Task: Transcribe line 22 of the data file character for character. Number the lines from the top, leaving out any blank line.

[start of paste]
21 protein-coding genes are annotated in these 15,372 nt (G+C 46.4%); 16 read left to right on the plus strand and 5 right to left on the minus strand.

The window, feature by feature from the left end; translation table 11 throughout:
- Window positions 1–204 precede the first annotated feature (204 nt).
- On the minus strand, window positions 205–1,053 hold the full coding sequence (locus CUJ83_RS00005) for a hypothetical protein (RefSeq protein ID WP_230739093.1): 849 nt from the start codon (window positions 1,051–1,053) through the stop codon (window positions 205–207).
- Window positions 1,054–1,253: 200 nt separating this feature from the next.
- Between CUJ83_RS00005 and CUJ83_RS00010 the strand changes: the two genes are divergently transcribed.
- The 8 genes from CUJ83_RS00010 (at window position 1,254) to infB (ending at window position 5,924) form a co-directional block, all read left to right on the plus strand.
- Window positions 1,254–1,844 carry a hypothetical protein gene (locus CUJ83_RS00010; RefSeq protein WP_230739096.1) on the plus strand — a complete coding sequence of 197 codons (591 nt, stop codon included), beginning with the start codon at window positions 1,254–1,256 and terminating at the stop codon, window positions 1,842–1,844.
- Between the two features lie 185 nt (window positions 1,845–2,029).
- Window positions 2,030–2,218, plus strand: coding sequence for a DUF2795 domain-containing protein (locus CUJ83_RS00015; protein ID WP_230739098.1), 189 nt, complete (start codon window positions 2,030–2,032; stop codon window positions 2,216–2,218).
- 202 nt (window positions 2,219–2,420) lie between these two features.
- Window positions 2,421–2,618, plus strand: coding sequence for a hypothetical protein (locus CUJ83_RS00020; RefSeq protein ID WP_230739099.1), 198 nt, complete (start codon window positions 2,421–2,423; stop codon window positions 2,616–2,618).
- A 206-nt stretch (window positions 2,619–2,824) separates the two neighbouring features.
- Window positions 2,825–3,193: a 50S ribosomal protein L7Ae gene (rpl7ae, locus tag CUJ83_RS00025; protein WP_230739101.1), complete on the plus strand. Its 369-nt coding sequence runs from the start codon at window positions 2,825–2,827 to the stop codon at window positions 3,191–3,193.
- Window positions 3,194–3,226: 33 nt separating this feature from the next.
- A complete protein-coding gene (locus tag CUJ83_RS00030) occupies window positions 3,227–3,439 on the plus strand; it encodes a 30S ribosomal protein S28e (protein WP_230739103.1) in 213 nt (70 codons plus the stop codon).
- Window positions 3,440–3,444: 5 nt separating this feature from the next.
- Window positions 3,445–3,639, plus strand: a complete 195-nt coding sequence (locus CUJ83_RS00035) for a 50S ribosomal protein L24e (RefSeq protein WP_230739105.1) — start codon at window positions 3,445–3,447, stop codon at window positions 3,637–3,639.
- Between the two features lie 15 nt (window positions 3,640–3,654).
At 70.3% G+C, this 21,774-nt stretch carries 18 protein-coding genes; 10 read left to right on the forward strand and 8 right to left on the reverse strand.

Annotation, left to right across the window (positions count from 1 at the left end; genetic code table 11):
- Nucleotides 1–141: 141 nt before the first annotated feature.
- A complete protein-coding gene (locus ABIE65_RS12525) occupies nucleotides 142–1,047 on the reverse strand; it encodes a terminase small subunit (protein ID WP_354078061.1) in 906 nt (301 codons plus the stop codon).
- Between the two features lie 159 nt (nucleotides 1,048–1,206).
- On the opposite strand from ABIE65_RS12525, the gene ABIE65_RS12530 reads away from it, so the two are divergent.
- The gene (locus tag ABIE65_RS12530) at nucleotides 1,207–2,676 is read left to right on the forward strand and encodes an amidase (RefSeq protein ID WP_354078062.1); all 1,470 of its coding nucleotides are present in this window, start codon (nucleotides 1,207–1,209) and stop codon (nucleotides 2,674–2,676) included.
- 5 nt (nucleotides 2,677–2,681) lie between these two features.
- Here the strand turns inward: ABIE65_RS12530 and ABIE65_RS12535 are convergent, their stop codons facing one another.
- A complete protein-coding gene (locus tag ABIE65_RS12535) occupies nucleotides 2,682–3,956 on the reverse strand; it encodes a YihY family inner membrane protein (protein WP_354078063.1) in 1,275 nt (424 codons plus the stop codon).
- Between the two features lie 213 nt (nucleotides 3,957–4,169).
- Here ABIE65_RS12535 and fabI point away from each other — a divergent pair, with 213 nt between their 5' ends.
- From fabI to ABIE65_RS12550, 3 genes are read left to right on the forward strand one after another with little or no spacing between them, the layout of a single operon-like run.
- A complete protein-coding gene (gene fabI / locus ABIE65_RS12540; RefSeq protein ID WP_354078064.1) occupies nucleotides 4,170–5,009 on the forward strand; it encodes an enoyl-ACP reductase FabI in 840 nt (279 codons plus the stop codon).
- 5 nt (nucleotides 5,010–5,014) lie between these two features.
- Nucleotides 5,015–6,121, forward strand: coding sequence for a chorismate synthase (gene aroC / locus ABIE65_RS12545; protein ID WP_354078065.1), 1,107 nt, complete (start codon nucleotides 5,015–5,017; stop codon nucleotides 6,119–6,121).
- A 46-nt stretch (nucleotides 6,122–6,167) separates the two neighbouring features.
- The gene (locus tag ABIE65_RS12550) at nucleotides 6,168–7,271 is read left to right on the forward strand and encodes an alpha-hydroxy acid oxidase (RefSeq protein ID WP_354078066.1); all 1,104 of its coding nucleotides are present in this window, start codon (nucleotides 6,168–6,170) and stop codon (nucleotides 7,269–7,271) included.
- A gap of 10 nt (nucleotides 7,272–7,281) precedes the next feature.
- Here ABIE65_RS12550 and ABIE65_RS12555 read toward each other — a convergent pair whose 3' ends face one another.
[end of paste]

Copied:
- Nucleotides 1–141: 141 nt before the first annotated feature.